Will US Natural Gas Inventories Fall below the 5-Year Average?



Natural gas price 

September US natural gas (UNG) (DGAZ) futures contracts fell 0.43% to $3.02 per MMBtu (million British thermal units) in electronic trading at 2:20 AM EST on July 21, 2017. Prices fell due to the bearish natural gas inventory report. However, prices are near a three-week high.

Volatility in natural gas prices impacts natural gas producers like Gulfport Energy (GPOR), Newfield Exploration (NFX), and EXCO Resources (XCO).

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EIA’s natural gas inventories 

The EIA (U.S. Energy Information Administration) released its weekly natural gas storage report on July 20, 2017. It reported that US natural gas inventories rose by 28 Bcf (billion cubic feet) to 2,973 Bcf on July 7–14, 2017. Inventories rose 0.1% week-over-week but fell 9.1% year-over-year.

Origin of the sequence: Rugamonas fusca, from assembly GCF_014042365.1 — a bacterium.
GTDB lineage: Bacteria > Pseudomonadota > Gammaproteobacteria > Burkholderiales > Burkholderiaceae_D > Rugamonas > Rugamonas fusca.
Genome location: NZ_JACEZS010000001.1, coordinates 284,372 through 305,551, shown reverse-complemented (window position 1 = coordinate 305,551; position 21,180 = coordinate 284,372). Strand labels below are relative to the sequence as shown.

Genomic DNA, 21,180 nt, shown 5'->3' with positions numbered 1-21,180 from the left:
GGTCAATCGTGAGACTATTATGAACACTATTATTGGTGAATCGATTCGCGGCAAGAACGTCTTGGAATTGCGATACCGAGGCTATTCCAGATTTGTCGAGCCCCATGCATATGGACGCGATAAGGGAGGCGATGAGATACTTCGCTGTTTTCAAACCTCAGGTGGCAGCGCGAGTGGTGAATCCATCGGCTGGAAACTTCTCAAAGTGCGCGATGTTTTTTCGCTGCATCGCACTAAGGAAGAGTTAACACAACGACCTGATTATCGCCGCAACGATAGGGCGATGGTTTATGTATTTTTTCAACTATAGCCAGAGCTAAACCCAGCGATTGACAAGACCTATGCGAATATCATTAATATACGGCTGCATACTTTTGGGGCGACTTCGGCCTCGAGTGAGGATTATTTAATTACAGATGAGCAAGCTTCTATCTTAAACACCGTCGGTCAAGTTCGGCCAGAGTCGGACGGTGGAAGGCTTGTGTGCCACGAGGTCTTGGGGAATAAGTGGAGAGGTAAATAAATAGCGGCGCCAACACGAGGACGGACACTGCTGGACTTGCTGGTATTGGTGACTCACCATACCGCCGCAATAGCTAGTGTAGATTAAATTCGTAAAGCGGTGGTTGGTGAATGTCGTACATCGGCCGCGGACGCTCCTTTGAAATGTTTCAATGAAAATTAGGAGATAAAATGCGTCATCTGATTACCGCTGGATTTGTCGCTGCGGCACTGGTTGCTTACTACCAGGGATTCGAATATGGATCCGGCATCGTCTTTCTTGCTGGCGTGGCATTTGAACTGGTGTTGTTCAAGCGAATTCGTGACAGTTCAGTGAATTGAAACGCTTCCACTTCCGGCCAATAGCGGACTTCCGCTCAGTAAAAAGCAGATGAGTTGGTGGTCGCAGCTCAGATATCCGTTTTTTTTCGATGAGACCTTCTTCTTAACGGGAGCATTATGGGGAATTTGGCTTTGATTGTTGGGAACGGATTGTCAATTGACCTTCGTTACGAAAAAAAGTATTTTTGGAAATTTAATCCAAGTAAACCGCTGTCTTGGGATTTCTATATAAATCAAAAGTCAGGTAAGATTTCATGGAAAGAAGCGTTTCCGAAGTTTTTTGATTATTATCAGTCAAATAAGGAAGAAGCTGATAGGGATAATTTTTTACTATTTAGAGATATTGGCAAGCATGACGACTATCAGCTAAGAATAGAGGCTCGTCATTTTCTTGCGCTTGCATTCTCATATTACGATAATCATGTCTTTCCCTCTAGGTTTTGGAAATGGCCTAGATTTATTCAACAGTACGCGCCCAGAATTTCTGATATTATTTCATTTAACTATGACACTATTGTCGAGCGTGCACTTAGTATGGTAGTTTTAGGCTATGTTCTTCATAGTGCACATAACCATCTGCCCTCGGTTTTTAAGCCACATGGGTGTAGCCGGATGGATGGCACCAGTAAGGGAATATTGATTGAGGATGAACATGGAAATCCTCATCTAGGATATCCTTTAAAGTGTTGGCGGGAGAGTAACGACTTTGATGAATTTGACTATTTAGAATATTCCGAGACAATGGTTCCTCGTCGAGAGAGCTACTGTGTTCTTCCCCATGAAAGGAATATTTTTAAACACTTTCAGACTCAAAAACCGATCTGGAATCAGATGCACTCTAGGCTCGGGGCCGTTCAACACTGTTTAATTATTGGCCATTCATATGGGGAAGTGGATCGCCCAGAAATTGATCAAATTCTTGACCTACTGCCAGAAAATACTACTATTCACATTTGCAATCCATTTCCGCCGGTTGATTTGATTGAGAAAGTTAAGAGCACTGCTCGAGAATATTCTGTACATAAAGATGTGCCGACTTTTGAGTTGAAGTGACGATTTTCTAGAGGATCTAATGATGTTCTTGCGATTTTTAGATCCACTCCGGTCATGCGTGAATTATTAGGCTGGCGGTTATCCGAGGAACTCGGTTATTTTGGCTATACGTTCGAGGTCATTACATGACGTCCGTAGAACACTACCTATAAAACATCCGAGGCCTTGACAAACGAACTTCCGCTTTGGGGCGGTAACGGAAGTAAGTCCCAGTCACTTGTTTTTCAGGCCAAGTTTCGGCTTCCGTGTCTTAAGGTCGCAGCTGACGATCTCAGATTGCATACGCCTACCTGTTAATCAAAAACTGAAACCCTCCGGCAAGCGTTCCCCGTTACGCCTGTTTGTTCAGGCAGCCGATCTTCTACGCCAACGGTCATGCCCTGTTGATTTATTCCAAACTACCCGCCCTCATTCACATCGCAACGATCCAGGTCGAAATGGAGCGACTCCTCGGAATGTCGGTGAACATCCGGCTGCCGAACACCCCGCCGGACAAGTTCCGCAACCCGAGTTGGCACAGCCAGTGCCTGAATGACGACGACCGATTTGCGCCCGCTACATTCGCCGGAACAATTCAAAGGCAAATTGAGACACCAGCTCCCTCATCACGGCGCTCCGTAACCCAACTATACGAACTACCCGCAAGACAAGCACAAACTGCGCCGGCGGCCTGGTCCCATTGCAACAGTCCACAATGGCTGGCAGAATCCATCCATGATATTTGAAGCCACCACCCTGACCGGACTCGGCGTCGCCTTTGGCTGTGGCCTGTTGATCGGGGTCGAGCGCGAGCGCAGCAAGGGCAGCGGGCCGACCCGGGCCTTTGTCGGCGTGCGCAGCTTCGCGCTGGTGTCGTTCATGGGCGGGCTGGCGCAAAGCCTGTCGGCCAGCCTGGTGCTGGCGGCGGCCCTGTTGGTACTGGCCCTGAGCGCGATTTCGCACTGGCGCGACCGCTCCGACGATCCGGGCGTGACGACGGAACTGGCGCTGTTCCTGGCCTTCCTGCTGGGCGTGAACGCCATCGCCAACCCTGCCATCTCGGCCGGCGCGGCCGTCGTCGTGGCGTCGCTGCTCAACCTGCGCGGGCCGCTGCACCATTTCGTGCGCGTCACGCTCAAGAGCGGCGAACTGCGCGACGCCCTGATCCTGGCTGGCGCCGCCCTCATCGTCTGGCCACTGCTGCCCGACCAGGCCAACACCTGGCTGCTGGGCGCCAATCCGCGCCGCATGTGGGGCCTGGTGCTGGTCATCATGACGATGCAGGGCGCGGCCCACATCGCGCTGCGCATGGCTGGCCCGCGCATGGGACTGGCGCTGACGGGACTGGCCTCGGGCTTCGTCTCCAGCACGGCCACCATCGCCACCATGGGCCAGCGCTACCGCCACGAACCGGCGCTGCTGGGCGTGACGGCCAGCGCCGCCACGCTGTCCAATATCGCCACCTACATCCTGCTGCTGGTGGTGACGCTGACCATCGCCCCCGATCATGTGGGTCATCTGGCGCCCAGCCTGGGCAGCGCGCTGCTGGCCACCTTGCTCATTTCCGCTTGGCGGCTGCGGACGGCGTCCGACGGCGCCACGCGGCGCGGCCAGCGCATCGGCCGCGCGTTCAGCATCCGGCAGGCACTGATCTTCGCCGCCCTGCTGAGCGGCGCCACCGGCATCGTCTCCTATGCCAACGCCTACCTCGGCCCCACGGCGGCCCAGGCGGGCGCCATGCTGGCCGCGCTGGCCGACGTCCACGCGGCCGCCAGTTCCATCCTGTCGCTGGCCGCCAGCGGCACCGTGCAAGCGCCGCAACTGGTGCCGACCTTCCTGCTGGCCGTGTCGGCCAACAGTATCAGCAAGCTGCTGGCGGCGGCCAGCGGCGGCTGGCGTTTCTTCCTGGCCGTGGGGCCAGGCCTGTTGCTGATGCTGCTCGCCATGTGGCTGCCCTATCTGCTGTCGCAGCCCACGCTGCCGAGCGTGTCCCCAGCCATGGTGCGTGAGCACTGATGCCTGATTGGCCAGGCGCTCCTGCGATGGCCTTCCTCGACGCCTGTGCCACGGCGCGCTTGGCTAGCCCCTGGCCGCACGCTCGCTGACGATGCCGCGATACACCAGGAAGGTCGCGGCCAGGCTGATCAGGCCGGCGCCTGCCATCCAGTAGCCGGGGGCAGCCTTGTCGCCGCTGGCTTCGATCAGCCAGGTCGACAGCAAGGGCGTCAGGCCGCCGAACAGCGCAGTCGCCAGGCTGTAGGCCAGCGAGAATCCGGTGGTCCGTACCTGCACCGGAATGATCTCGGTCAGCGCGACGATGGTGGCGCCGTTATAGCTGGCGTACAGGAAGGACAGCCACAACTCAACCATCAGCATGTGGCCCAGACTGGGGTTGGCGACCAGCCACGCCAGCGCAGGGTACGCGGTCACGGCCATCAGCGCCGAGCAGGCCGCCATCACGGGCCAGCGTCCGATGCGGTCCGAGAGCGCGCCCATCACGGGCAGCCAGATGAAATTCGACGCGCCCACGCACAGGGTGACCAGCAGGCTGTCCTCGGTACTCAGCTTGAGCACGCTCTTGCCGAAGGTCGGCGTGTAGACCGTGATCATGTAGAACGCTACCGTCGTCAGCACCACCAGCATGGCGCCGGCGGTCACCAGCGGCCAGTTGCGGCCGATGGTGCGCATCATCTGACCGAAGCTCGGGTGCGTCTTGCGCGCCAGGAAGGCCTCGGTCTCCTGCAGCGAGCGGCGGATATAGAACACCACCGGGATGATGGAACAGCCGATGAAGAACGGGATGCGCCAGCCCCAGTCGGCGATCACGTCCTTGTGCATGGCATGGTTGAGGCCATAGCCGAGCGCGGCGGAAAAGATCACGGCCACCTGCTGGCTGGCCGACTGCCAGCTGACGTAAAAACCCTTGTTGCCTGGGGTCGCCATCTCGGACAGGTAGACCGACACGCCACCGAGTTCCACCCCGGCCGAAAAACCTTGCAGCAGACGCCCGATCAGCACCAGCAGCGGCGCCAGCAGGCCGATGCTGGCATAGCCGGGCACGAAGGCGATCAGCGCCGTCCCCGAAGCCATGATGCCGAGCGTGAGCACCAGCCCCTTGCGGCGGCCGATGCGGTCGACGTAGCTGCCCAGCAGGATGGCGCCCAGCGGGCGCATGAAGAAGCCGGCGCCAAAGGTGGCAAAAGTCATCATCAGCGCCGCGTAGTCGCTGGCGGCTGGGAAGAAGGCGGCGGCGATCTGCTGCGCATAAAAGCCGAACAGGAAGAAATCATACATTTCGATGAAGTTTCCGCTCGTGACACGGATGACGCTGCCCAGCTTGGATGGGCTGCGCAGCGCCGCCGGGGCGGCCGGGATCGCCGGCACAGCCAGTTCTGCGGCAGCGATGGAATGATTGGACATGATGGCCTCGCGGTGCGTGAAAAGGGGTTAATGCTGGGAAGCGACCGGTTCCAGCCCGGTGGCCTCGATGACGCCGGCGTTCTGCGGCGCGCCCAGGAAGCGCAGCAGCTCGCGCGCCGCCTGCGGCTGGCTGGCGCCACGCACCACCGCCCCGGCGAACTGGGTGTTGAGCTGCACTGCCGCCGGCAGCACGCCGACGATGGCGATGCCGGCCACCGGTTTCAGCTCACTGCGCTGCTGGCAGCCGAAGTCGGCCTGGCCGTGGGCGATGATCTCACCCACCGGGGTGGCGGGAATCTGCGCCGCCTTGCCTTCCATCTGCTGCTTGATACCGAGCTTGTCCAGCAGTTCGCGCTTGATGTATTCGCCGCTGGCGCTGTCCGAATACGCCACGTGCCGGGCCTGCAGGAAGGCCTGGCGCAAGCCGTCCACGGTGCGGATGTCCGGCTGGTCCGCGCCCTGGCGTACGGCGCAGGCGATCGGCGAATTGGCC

A market survey estimated that US natural gas inventories would have risen by 32 Bcf on July 7–14, 2017. US natural gas (UGAZ) (FCG) (BOIL) prices rose after the release of the inventory report on July 20, 2017. However, prices fell at the close of trade on July 20, 2017.

Historical averages 

US natural gas inventories had risen by 57 Bcf on June 30–July 7, 2017. Inventories rose by 34 Bcf during the same period in 2016. The five-year average addition for this period is at 59 Bcf.


US natural gas inventories have fallen 27% from the peak. In March 2017, inventories were 21.0% higher than the five-year average. For the week ending July 14, 2017, inventories are 5% above their five-year average. It suggests that US natural gas inventories are slowing.

The EIA estimates that US natural gas inventories would be 0.3% higher than the five-year average by the end of December 2017. An expectation of a fall in US natural gas inventories would support natural gas prices.

In the next part, we’ll discuss the US natural gas rig count and how it impacts gas prices.


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